Emirates Photography Competition

Annual contest accepting submissions for the awards ceremony in December


We all fancy ourselves as up-and-coming photographers these days: equipped with a mobile-phone camera and with a wealth of photo-stylising apps at our disposal, it seems anyone can take passable pics and share them with the world. It’s little wonder, then, that the professional photographer’s greatest peeve is the smartphone. But does the rise of Instagram culture cast a shadow over real photography? We’ve pondered this in the run-up to the 2012 Emirates Photography Competition (EPC). Looking at some of the winning works from the 2011 session, we think the answer is no.

Photography is about far more than fancy filters and moment-capturing shots. It’s about the journey that goes into seeking out your subject, the hours you must wait before an African big cat turns to
look your way. It’s about the stories behind the lives you try to capture, in shots that are full of story but still without explanation.

Competitions such as the EPC are even more vital today. In an effort to promote the art of the lens and support budding talent, the competition has come a long way. Run by the Abu Dhabi Tourism & Culture Authority (TCA Abu Dhabi) and open to all photographers worldwide, it was set up with the aim of advancing photographic art in the UAE. Now in its seventh year, the competition is bigger than ever, with entries coming in from all over the world. ‘Each year we’re amazed by the quality across all the categories, from professionals to amateurs,’ says competition director Bader Al Nomani. ‘Last year we had more than 15,000 entries from 134 countries.’

The 2012 EPC grand prize is Dhs50,000, followed by a first prize of Dhs20,000, a second prize of Dhs15,000, and a third prize of Dhs10,000. But it doesn’t all come down to the money. The best photos are compiled into a book, which, in previous years, has won the FIAP Five Stars Award for its quality and content. This year’s catalogue will be titled Cultural Reflections, after the theme of the 2012 competition. Due for publication in early 2013, each participant will receive their own copy, regardless of whether or not they win. For all you photography enthusiasts who want to get your hands on a copy, the previous catalogues will be available for sale at Abu Dhabi Art, a four-day event that begins on Wednesday November 7.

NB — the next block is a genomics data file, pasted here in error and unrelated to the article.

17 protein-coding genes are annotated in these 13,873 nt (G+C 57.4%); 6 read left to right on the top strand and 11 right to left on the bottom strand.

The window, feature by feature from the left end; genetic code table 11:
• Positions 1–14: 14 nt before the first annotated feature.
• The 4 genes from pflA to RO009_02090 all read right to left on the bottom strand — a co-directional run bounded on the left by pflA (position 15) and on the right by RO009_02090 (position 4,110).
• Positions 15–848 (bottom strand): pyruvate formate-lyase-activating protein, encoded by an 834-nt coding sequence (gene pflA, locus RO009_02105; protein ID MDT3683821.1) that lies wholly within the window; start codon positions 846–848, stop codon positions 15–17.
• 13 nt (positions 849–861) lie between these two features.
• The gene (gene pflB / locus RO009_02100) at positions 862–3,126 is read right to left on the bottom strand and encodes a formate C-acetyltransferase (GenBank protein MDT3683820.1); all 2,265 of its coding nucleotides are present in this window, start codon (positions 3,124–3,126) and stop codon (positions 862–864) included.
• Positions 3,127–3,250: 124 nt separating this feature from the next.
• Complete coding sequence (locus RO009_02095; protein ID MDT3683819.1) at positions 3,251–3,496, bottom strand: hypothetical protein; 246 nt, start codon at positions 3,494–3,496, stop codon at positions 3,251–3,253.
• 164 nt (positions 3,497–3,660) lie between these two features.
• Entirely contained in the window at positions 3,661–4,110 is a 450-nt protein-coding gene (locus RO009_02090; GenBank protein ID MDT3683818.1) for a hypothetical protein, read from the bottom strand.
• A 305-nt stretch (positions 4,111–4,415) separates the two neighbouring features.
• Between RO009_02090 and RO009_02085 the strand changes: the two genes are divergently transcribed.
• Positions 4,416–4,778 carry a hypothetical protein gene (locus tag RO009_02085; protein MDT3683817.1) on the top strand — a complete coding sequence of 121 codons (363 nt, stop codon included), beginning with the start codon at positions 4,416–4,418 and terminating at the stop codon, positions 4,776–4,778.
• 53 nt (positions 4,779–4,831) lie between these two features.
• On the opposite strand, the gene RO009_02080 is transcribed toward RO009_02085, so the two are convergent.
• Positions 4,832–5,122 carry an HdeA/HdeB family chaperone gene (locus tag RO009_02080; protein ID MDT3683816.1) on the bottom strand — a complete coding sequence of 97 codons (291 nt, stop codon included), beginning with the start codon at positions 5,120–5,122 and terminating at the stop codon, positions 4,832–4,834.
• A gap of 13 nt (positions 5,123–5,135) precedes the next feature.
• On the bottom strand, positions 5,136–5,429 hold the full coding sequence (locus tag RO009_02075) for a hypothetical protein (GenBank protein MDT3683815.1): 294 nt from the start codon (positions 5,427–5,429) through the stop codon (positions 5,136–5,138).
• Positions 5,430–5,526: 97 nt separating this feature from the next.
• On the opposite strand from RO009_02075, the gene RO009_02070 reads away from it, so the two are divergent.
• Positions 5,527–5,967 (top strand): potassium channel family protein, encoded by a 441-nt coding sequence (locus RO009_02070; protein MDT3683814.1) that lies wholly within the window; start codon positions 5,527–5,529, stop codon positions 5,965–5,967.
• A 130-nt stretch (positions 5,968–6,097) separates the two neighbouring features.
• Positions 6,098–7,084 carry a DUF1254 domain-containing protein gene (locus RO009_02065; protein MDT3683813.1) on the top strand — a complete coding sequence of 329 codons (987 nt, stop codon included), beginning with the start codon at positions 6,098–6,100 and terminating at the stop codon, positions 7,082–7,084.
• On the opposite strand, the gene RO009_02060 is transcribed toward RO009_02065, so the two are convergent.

With a jury of international professionals, including acclaimed Arab photographers, the 2012 EPC will bring new talent to light and celebrate the extraordinary eye of that talent. The aim of the competition, according to Bader Al Nomani, is ‘to mirror the rich diversity of people’s lives and identities worldwide’.

‘We believe in the universality of art,’ continues Al Nomani, highlighting the reasons behind opening the competition to an international public. ‘We believe in the intersection of human interests, in creativity in every time and place and the ability of photography to facilitate interaction and communication among people across all cultural divides, allowing for a strengthened inter-cultural exchange.’
The Emirates Photography Competition is now accepting submissions. Deadline for entry is September 30. For more info or to enter, see www.ephotoc.net.

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